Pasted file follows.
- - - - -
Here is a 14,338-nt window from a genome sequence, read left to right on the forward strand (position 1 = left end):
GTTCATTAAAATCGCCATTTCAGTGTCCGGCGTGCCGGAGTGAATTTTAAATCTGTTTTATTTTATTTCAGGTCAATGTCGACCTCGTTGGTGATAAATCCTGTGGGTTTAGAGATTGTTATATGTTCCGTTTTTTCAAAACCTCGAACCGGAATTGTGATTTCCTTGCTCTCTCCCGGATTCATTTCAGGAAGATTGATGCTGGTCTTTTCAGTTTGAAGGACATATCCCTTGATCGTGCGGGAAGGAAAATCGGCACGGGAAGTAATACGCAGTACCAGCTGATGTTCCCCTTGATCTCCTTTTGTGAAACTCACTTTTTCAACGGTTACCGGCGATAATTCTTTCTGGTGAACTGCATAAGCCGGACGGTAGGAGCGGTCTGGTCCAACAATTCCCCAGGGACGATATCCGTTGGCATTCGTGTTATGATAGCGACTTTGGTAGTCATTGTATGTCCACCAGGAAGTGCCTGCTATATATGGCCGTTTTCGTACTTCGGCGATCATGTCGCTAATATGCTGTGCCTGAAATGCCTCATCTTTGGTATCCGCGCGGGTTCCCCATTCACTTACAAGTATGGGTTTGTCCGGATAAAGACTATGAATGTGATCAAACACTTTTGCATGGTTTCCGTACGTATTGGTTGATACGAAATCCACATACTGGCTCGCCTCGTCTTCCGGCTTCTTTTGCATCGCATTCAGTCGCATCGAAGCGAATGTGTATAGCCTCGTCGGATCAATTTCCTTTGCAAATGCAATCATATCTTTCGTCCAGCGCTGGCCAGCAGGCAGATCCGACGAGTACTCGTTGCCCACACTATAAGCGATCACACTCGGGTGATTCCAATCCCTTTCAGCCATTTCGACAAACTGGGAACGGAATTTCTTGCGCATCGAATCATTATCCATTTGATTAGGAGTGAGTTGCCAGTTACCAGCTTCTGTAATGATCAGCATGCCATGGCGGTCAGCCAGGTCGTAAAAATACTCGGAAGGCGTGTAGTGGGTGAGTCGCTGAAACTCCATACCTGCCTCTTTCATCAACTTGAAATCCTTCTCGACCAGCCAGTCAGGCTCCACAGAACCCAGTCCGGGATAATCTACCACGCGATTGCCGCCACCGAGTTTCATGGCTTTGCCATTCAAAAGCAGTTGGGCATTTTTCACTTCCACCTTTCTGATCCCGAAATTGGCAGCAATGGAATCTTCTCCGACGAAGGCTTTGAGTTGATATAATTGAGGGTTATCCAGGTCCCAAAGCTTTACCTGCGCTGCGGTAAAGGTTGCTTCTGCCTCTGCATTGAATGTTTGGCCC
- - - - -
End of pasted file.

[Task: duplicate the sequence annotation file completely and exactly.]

Here is a 14,338-nt window from a genome sequence, read left to right on the forward strand (position 1 = left end):
GTTCATTAAAATCGCCATTTCAGTGTCCGGCGTGCCGGAGTGAATTTTAAATCTGTTTTATTTTATTTCAGGTCAATGTCGACCTCGTTGGTGATAAATCCTGTGGGTTTAGAGATTGTTATATGTTCCGTTTTTTCAAAACCTCGAACCGGAATTGTGATTTCCTTGCTCTCTCCCGGATTCATTTCAGGAAGATTGATGCTGGTCTTTTCAGTTTGAAGGACATATCCCTTGATCGTGCGGGAAGGAAAATCGGCACGGGAAGTAATACGCAGTACCAGCTGATGTTCCCCTTGATCTCCTTTTGTGAAACTCACTTTTTCAACGGTTACCGGCGATAATTCTTTCTGGTGAACTGCATAAGCCGGACGGTAGGAGCGGTCTGGTCCAACAATTCCCCAGGGACGATATCCGTTGGCATTCGTGTTATGATAGCGACTTTGGTAGTCATTGTATGTCCACCAGGAAGTGCCTGCTATATATGGCCGTTTTCGTACTTCGGCGATCATGTCGCTAATATGCTGTGCCTGAAATGCCTCATCTTTGGTATCCGCGCGGGTTCCCCATTCACTTACAAGTATGGGTTTGTCCGGATAAAGACTATGAATGTGATCAAACACTTTTGCATGGTTTCCGTACGTATTGGTTGATACGAAATCCACATACTGGCTCGCCTCGTCTTCCGGCTTCTTTTGCATCGCATTCAGTCGCATCGAAGCGAATGTGTATAGCCTCGTCGGATCAATTTCCTTTGCAAATGCAATCATATCTTTCGTCCAGCGCTGGCCAGCAGGCAGATCCGACGAGTACTCGTTGCCCACACTATAAGCGATCACACTCGGGTGATTCCAATCCCTTTCAGCCATTTCGACAAACTGGGAACGGAATTTCTTGCGCATCGAATCATTATCCATTTGATTAGGAGTGAGTTGCCAGTTACCAGCTTCTGTAATGATCAGCATGCCATGGCGGTCAGCCAGGTCGTAAAAATACTCGGAAGGCGTGTAGTGGGTGAGTCGCTGAAACTCCATACCTGCCTCTTTCATCAACTTGAAATCCTTCTCGACCAGCCAGTCAGGCTCCACAGAACCCAGTCCGGGATAATCTACCACGCGATTGCCGCCACCGAGTTTCATGGCTTTGCCATTCAAAAGCAGTTGGGCATTTTTCACTTCCACCTTTCTGATCCCGAAATTGGCAGCAATGGAATCTTCTCCGACGAAGGCTTTGAGTTGATATAATTGAGGGTTATCCAGGTCCCAAAGCTTTACCTGCGCTGCGGTAAAGGTTGCTTCTGCCTCTGCATTGAATGTTTGGCCC